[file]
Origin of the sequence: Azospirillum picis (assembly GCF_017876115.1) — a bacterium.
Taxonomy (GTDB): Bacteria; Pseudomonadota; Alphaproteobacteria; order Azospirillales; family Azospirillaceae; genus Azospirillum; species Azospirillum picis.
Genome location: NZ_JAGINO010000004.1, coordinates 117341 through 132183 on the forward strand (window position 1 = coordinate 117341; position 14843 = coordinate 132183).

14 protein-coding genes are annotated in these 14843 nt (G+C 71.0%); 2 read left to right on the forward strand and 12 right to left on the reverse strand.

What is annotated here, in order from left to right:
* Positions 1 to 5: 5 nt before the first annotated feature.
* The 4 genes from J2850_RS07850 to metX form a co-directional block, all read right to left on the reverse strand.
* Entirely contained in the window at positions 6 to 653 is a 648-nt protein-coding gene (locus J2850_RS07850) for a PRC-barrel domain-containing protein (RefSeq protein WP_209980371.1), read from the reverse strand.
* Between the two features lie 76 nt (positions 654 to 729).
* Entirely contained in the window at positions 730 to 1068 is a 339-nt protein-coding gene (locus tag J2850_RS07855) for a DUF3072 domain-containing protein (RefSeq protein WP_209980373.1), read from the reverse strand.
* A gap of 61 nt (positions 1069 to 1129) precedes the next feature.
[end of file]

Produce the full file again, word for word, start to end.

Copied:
Origin of the sequence: Azospirillum picis (assembly GCF_017876115.1) — a bacterium.
Taxonomy (GTDB): Bacteria; Pseudomonadota; Alphaproteobacteria; order Azospirillales; family Azospirillaceae; genus Azospirillum; species Azospirillum picis.
Genome location: NZ_JAGINO010000004.1, coordinates 117341 through 132183 on the forward strand (window position 1 = coordinate 117341; position 14843 = coordinate 132183).

14 protein-coding genes are annotated in these 14843 nt (G+C 71.0%); 2 read left to right on the forward strand and 12 right to left on the reverse strand.

What is annotated here, in order from left to right:
* Positions 1 to 5: 5 nt before the first annotated feature.
* The 4 genes from J2850_RS07850 to metX form a co-directional block, all read right to left on the reverse strand.
* Entirely contained in the window at positions 6 to 653 is a 648-nt protein-coding gene (locus J2850_RS07850) for a PRC-barrel domain-containing protein (RefSeq protein WP_209980371.1), read from the reverse strand.
* Between the two features lie 76 nt (positions 654 to 729).
* Entirely contained in the window at positions 730 to 1068 is a 339-nt protein-coding gene (locus tag J2850_RS07855) for a DUF3072 domain-containing protein (RefSeq protein WP_209980373.1), read from the reverse strand.
* A gap of 61 nt (positions 1069 to 1129) precedes the next feature.